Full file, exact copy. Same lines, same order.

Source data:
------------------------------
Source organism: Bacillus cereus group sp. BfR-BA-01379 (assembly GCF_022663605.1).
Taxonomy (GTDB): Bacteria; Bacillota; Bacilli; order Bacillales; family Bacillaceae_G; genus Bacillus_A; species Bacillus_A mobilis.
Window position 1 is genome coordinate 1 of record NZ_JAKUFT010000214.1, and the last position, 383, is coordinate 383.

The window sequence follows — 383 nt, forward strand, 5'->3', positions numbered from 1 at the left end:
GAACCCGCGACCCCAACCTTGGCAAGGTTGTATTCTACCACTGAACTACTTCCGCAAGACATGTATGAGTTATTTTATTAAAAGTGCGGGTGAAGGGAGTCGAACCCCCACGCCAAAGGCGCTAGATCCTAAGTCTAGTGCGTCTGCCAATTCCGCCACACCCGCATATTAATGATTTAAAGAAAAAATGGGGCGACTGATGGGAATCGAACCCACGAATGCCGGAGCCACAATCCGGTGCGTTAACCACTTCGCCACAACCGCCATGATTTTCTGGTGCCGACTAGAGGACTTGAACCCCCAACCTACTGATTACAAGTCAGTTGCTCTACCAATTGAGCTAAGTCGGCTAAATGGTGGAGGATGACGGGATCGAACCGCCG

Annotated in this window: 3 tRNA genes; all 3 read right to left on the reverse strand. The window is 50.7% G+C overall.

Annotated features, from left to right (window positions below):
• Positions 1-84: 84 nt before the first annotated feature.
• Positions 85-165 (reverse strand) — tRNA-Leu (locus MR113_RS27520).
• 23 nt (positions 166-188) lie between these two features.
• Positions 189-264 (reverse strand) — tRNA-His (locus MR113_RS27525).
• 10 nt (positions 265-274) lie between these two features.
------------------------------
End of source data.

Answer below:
Source organism: Bacillus cereus group sp. BfR-BA-01379 (assembly GCF_022663605.1).
Taxonomy (GTDB): Bacteria; Bacillota; Bacilli; order Bacillales; family Bacillaceae_G; genus Bacillus_A; species Bacillus_A mobilis.
Window position 1 is genome coordinate 1 of record NZ_JAKUFT010000214.1, and the last position, 383, is coordinate 383.

The window sequence follows — 383 nt, forward strand, 5'->3', positions numbered from 1 at the left end:
GAACCCGCGACCCCAACCTTGGCAAGGTTGTATTCTACCACTGAACTACTTCCGCAAGACATGTATGAGTTATTTTATTAAAAGTGCGGGTGAAGGGAGTCGAACCCCCACGCCAAAGGCGCTAGATCCTAAGTCTAGTGCGTCTGCCAATTCCGCCACACCCGCATATTAATGATTTAAAGAAAAAATGGGGCGACTGATGGGAATCGAACCCACGAATGCCGGAGCCACAATCCGGTGCGTTAACCACTTCGCCACAACCGCCATGATTTTCTGGTGCCGACTAGAGGACTTGAACCCCCAACCTACTGATTACAAGTCAGTTGCTCTACCAATTGAGCTAAGTCGGCTAAATGGTGGAGGATGACGGGATCGAACCGCCG

Annotated in this window: 3 tRNA genes; all 3 read right to left on the reverse strand. The window is 50.7% G+C overall.

Annotated features, from left to right (window positions below):
• Positions 1-84: 84 nt before the first annotated feature.
• Positions 85-165 (reverse strand) — tRNA-Leu (locus MR113_RS27520).
• 23 nt (positions 166-188) lie between these two features.
• Positions 189-264 (reverse strand) — tRNA-His (locus MR113_RS27525).
• 10 nt (positions 265-274) lie between these two features.